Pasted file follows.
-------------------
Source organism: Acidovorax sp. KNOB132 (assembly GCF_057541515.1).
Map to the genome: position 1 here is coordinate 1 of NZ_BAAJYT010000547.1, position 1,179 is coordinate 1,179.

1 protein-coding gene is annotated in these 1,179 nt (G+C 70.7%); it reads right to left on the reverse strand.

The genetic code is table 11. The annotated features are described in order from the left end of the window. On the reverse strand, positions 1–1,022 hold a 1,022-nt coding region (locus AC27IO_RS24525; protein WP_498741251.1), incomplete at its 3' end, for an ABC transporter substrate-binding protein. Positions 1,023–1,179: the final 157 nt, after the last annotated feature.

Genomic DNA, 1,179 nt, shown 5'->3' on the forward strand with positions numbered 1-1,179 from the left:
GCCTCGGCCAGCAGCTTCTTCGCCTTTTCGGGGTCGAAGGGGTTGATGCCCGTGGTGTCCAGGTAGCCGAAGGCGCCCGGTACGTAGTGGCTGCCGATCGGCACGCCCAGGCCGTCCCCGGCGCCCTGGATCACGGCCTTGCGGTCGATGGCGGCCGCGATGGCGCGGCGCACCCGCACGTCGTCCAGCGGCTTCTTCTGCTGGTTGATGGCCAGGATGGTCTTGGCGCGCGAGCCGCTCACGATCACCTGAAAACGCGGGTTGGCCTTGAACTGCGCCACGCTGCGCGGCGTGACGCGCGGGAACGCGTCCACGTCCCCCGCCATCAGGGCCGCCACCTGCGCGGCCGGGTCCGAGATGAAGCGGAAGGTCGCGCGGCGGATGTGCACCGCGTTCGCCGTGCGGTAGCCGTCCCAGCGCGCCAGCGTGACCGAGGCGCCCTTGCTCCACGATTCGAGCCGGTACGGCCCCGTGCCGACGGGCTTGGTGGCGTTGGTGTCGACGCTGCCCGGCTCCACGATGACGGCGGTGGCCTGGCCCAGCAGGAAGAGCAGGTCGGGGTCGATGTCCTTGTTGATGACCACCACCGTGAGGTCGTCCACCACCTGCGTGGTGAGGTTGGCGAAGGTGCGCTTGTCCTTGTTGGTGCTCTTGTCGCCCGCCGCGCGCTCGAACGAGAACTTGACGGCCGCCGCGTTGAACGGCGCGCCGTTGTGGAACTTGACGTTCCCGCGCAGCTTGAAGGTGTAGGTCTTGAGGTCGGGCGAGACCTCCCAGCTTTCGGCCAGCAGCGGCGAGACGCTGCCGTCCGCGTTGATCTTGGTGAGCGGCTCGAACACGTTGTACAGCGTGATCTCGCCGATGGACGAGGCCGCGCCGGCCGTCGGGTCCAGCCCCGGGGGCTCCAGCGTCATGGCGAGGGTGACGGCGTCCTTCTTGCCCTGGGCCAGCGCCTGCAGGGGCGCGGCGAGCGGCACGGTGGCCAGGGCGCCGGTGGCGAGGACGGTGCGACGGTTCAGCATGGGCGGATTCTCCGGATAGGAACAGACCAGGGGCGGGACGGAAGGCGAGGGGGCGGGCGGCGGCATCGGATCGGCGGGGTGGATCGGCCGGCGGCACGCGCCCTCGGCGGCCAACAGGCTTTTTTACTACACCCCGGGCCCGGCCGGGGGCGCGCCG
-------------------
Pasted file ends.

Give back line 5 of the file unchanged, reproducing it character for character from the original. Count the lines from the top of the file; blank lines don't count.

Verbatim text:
Genomic DNA, 1,179 nt, shown 5'->3' on the forward strand with positions numbered 1-1,179 from the left: